• dei Tori: built in 530 BC approximately, this tomb is famous for its frescoes with a style identifiable in the Middle and Late Archaism. The tomb is preceded by a dromos which leads to an atrium which leads into two small separate chambers. Both the pediments and the walls have been entirely decorated with red ocher, Egyptian blue, malachite for the blue green color and vegetable black. The decorations of the pediments represent animals (mainly felines), while the wall at the bottom of the atrium shows two bulls – hence the name of the tomb -, the bull on the right has a human head and is probably Acheloo, divinity of the Greek mythology. Two erotic groups are depicted between the two bulls, while a third bull can be seen on the pediment. On the architrave, on the other hand, there is an inscription celebrating the owner of the tomb, a certain Arath Spuriana who, in all probability, was one of the exponents of the Spurinna family, one of the most important families of Tarquinia.
  • of Hunting and Fishing: this tomb dates back to 530 BC, is located about 10 meters deep and is one of the main ones of the Tarquinia necropolis. The tomb is accessed by a dromos with a staircase entirely dug into the tuff. The most interesting part are certainly his frescoes, a boat with five characters on board, a helmsman and three sailors and a fisherman, to note an eye – a classic apotropaic element of Etruscan culture -. Around the boat dolphins and birds, on the shore a man much larger than those on board the boat hits the birds using a slingshot. Then there is another hunter, who always holds a slingshot, and a fisherman who throws his harpoon on the fish that swim among the rocks.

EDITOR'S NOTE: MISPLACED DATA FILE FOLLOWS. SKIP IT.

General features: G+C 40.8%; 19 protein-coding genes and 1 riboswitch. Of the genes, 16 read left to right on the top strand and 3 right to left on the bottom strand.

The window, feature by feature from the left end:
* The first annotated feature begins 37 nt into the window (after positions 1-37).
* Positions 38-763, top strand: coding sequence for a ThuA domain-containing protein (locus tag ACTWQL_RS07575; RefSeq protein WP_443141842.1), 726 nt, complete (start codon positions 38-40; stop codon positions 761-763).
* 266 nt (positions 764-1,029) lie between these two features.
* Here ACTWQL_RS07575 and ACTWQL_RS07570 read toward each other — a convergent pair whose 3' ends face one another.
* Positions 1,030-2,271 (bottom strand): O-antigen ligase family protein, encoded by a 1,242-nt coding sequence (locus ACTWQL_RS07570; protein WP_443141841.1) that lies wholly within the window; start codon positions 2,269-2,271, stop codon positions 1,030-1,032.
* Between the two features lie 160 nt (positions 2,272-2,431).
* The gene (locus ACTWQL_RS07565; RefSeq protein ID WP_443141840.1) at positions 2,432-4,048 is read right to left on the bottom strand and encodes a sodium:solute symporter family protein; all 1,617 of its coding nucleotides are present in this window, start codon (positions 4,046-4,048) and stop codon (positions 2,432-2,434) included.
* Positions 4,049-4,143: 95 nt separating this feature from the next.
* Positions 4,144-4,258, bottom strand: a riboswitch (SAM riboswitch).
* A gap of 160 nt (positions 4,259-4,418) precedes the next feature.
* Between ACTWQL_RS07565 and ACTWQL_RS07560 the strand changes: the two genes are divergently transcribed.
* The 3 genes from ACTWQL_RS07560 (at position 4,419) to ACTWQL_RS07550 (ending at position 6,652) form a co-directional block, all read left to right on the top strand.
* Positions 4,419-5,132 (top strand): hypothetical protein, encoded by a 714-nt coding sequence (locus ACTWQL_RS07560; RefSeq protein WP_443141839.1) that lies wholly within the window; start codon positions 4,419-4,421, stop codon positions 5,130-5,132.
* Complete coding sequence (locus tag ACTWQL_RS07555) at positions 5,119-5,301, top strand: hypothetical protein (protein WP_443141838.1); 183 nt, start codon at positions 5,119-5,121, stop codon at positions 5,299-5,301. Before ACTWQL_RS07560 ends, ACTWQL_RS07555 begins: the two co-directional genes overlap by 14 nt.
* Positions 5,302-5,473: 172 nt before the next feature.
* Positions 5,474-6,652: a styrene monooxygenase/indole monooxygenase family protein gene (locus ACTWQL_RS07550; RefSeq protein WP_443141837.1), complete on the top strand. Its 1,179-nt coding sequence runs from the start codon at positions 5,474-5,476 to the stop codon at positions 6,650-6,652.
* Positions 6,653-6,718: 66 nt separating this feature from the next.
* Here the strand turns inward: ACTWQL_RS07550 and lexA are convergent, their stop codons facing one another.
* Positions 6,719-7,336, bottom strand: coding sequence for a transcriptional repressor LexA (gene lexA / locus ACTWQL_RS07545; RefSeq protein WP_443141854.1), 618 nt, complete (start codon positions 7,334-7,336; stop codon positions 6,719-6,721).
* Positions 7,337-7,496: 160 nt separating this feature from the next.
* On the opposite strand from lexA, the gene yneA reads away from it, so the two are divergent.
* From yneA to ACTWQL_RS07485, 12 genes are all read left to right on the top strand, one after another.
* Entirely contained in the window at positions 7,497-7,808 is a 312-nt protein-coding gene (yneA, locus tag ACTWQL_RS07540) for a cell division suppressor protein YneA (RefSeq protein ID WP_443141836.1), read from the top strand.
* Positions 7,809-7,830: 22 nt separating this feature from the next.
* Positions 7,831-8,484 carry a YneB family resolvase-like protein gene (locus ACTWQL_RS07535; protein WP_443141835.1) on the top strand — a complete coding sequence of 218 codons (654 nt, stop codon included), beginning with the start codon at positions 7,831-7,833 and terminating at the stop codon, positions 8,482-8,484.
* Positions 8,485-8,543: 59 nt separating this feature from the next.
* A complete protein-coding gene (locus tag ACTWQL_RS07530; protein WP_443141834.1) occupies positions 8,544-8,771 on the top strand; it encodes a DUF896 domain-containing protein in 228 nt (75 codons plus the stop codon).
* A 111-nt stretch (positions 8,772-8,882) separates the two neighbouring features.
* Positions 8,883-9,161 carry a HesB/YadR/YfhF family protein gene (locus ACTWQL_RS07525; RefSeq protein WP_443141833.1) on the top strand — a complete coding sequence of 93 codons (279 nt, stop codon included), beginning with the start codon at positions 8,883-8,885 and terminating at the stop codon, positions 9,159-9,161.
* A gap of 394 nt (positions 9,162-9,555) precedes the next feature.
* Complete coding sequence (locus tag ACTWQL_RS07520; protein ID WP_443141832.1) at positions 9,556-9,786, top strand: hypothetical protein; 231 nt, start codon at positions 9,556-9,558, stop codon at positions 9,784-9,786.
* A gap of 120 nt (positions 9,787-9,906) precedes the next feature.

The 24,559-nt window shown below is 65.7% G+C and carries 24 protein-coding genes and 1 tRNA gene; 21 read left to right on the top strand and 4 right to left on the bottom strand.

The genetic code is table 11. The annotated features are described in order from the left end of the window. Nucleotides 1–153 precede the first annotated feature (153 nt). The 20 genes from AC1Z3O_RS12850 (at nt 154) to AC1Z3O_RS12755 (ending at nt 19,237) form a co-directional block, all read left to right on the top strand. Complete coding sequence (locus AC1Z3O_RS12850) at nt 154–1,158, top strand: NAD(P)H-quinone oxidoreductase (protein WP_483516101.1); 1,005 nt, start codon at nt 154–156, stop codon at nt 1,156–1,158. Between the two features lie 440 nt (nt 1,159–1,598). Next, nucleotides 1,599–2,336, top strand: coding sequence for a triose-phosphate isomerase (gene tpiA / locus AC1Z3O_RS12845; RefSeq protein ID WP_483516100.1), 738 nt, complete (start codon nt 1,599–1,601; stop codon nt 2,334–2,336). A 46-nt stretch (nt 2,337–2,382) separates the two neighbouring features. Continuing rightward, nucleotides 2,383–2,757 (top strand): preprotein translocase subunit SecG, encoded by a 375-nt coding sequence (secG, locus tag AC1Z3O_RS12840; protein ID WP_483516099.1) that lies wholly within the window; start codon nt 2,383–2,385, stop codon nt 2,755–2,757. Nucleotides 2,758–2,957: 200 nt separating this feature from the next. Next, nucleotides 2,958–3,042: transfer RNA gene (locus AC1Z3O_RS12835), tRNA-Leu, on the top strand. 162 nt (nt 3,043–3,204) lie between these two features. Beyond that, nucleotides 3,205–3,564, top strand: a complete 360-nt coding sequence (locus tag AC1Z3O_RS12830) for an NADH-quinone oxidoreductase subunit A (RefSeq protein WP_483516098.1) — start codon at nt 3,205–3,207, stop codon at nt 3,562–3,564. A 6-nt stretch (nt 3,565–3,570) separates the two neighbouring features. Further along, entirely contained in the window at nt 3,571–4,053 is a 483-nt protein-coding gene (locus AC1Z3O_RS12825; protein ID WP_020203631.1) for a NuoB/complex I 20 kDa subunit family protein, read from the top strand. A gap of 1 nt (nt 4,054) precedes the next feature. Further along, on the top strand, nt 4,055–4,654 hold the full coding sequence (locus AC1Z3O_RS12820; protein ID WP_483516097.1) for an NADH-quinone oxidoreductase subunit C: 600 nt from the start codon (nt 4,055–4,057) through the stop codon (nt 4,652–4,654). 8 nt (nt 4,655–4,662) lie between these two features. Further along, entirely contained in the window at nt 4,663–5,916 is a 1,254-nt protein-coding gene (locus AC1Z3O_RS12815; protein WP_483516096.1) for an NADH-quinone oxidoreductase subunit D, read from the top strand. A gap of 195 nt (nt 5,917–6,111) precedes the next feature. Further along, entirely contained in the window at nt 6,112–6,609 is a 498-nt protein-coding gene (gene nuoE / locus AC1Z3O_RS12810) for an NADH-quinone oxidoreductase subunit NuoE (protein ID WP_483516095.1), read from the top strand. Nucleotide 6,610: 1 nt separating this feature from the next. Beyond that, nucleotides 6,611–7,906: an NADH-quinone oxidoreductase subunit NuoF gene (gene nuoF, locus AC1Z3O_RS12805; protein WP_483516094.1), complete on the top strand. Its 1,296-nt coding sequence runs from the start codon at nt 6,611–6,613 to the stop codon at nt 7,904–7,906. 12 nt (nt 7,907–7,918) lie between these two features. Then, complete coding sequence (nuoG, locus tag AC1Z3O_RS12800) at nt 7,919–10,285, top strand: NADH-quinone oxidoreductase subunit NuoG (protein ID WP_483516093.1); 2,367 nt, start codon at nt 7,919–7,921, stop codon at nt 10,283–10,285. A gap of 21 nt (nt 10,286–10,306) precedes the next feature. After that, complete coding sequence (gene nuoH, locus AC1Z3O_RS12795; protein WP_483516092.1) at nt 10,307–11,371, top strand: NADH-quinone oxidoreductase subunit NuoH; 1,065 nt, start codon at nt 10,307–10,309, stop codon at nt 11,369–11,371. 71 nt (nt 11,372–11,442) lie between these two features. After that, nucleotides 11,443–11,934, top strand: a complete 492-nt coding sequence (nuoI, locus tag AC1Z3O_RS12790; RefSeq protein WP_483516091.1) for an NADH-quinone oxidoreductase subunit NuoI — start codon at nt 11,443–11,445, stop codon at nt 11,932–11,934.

• of Auguri: it is a painted chamber tomb, dating back to 540-530 BC. It consists of a single small rectangular room. The most interesting element is certainly the pictorial cycle of the walls, depicting a funeral rite and the games dedicated to it. On the back wall is the door of the underworld on the sides of which stand the figures of two priests. On the right wall we see a person wearing a purple dress – probably a representative of public power – facing the door of Hades with a gesture of greeting, behind him a servant carrying a Curule saddle in his arms – one folding stool decorated in ivory very popular in Ancient Rome – and another character sitting on the ground. Also on the right wall is a scene of a fight between two athletes and a “phersu”, probably a judge, who observes the fight. The scene ends with another “phersu” who takes part in a game forerunner to gladiator fights and keeps a beast on a leash that bites another human figure in a loincloth and with his head covered by a hood. The left wall shows a phersu dancing (or running?) Together with an Aulòs player and two athletes.
  • dell’Orco: also known by the name of Tomba dei Murina, it is an Etruscan hypogeum built in the 4th century BC. and discovered in 1868. This tomb probably belonged to an exponent of the Murina family, related to the powerful Spurinna family. Of particular interest are the frescoes in the tomb, including one depicting Velia Velcha, an Etruscan noblewoman.
  • dei Giocolieri: dating back to 510 BC, this tomb dates back to the Archaic period and consists of a single burial chamber. The frescoes are very interesting, on the tympanum you can admire a lion and a panther. On the back wall, the main one, a scene depicting a male figure – most likely the deceased -, some jugglers to his left, and to his right an acrobat who throws rings at a target placed above the head of a woman, a flute player, a naked man and two children. The right wall instead depicts four women dancing while the left wall shows a syringe player – an Etruscan wind instrument -, an elderly man with a beard and a boy.


Via Ripagretta 01016 Tarquinia VT
Tel: (+39) 338 861 8856


winter: from 08.30 to one hour before sunset
summer: from 08.20 to 19.39
closing day: Monday
extraordinary closures: December 25th and January 1st


full ticket € 6
reduced ticket € 3